The sole Pittsburg starting point is also notable in that the shortest route for power to be delivered from Quebec to power-demand centers in southern New England--especially if buried along roadways such as I-91--would not begin there.
Also missing among the alternatives is any consideration of so-called HVDC Light technology, the kind of buried transmission cable to be used in similar projects in New York (Champlain-Hudson Express and Vermont (New England Clean Power Link).
Rather, it would appear that the DOE for the most part has chosen to study alternatives that start with the project developers' own assumptions--that the line would cross into the U.S. in Pittsburg, N.H., and proceed to Deerfield, N.H., using the limits of old-school transmission technology. This is somewhat less than some stakeholders had hoped for.  Gov. Maggie Hassan in her statement about the report, saw fit to note, "I continue to believe that, with any energy project, New Hampshire deserves the latest technologies in order to protect what we all love about our state... ."

Increased Interest in Vermont
Meanwhile, during a visit to New Hampshire, Vermont's Gov. Peter Shumlin offered to work with Gov. Hassan to look into using Interstate 91 as a potential route for a buried line.
"If anyone can get it done, it’s Governor Hassan, myself and others," he said. "We would love to find solutions to get our southern neighbors the juice they need without destroying our pristine forests."
Two other underground transmission proposals, both from Transmission Developers Inc. (TDI) are proposed for Vermont/New York. The Champlain-Hudson Express, an underground and underwater 330-mile 1,000MW project that would deliver power from Quebec to New York, is well ahead of Northern Pass in the permitting process. And in May, TDI applied for a Presidential Permit for its New England Clean Power Link, another underwater and underground transmission line that would deliver 1000MW of Hydro Quebec power to Ludlow, Vt., where it would connect to the New England grid. TDI projects a 2019 completion date and $1.2 billion price tag for that approximately 150-mile project.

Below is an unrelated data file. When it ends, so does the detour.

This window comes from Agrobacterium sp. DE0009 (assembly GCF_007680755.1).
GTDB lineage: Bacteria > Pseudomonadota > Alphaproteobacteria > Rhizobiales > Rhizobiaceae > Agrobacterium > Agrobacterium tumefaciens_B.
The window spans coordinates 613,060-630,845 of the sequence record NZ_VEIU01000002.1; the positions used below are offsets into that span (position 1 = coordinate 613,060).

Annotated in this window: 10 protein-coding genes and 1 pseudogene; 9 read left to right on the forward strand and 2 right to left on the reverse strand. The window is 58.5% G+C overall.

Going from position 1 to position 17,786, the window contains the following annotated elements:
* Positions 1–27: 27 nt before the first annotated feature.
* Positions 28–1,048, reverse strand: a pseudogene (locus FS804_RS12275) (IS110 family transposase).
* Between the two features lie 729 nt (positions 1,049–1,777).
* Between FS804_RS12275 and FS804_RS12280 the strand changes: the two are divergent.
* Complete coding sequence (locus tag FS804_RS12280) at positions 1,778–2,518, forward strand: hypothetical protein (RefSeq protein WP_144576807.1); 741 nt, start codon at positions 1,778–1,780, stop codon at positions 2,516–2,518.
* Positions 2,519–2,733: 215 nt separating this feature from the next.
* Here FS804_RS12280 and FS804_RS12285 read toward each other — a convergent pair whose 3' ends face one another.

Perhaps, then, it is not surprising that earlier this spring Northeast Utilities fielded their own proposals to connect to the regional grid in Vermont. NU denied that those proposals were meant as a hedge against the stymied Northern Pass project in New Hampshire, but would not say how much electricity would be carried nor what the source of power would be.

July 7, 2014

No Northern Pass Video 3: A Hiker's Perspective

 The unnecessary and unpopular Northern Pass electrical transmission line would cut across New Hampshire for 187 miles from north to south, crossing many hiking trails - including the Appalachian Trail - along the way. 1500 huge new towers with high-voltage lines would rise high above the trees, visible for miles around. 

We've partnered with the Conservation Media Group on a video series that helps shine the light on why the Northern Pass project should not go ahead as currently planned. Please watch the latest video, and - if you haven't already - join us in signing the petition urging opposition to the Northern Pass. New England's governors will meet in New Hampshire on July 15th; tell them before that meeting, "If Northern Pass does not agree to bury power lines, it should be stopped.” 

Over 4000 people have signed the petition to date. Please share this email and ask your friends and family to join you in taking action by adding their own signatures and sending the strongest possible message to the region's policymakers.